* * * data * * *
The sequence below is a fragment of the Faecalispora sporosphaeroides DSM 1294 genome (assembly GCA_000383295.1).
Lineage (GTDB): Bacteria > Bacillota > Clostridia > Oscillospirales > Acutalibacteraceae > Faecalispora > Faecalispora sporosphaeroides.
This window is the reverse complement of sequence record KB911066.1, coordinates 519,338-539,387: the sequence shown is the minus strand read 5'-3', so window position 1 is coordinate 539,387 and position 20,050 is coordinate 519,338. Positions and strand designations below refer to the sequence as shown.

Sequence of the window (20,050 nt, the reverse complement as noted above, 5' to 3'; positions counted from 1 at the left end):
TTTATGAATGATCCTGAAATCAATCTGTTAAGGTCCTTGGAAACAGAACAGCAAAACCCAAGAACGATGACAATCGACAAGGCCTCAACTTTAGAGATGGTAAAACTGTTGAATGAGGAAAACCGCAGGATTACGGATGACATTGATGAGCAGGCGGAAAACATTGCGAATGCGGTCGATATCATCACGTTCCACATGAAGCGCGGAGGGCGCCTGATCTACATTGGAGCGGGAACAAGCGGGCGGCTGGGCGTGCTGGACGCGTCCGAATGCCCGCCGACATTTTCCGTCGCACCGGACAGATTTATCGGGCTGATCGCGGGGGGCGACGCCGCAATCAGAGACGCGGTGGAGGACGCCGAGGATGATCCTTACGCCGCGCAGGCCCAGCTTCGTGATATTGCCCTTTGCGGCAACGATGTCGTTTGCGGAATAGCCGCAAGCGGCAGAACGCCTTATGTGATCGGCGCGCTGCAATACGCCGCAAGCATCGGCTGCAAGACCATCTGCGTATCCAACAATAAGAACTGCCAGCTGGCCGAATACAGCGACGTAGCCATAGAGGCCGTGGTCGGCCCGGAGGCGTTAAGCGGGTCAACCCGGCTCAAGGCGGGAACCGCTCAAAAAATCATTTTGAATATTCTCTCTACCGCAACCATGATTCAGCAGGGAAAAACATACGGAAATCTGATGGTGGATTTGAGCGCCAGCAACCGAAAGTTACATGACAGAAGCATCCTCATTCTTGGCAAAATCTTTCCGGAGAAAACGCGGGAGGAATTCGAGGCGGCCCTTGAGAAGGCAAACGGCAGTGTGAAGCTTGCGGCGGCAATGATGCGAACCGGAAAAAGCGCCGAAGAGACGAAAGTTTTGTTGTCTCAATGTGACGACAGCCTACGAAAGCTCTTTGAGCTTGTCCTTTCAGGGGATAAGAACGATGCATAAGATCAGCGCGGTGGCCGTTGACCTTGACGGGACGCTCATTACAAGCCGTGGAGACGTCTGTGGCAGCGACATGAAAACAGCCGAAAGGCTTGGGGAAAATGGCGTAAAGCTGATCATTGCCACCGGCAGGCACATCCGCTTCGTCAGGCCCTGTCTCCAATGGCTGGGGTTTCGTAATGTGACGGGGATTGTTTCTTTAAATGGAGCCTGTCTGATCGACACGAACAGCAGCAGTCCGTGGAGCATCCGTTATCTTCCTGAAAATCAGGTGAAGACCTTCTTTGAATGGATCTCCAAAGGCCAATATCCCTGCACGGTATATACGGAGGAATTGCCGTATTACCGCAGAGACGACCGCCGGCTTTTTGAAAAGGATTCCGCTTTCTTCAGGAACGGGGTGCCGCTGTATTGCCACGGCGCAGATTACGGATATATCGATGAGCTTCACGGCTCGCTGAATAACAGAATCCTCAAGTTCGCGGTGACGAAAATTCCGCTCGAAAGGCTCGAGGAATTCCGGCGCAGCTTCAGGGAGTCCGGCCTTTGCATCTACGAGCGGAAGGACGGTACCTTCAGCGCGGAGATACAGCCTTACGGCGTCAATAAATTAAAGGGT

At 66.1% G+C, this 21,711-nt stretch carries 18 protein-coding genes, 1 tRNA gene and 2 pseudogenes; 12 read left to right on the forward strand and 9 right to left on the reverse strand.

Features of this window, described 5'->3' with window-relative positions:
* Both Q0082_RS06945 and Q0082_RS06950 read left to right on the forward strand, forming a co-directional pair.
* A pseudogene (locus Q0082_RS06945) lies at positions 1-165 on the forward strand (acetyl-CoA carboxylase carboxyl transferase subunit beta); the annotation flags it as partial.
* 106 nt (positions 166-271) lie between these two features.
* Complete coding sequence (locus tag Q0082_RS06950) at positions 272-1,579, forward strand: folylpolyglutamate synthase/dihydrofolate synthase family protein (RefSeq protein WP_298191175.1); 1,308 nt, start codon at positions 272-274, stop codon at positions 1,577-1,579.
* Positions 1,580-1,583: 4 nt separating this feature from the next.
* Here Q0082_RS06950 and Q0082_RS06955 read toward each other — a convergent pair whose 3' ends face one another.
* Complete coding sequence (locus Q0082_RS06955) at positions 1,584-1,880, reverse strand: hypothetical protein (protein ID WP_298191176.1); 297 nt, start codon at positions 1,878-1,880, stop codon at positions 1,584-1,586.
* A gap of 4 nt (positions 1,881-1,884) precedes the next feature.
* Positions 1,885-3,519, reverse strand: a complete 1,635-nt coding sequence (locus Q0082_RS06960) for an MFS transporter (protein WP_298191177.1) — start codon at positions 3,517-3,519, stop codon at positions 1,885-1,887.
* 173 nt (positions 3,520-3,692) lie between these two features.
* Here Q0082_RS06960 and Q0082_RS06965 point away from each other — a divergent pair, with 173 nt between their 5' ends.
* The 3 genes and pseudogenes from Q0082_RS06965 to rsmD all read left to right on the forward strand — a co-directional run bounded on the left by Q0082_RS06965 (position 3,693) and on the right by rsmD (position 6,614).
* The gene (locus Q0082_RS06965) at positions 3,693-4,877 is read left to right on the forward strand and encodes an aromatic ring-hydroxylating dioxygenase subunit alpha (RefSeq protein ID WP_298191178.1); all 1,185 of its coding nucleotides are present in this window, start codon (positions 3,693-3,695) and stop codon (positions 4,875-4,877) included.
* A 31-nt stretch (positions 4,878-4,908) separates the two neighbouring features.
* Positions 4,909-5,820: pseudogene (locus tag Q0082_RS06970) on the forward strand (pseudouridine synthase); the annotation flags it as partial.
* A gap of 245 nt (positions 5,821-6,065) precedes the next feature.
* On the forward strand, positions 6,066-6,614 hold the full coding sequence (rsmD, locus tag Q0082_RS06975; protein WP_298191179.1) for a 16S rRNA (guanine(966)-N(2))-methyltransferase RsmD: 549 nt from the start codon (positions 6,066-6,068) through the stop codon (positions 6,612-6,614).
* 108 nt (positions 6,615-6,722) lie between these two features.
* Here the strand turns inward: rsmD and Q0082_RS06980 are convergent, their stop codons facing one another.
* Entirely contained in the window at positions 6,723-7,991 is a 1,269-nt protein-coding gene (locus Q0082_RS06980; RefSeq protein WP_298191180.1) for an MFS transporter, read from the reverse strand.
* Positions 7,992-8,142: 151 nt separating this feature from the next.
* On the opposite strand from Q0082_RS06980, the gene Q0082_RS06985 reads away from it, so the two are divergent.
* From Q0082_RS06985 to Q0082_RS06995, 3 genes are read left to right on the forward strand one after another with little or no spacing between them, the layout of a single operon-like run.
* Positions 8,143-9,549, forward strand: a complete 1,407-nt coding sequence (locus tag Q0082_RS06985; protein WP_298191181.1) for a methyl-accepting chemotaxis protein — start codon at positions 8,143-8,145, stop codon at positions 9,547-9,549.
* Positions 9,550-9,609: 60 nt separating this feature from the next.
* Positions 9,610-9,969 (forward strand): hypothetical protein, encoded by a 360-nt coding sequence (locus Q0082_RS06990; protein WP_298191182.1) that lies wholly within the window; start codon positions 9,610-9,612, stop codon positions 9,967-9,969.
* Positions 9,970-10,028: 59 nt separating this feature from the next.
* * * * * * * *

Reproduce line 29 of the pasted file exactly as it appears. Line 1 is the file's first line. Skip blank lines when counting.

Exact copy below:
* On the opposite strand from Q0082_RS06980, the gene Q0082_RS06985 reads away from it, so the two are divergent.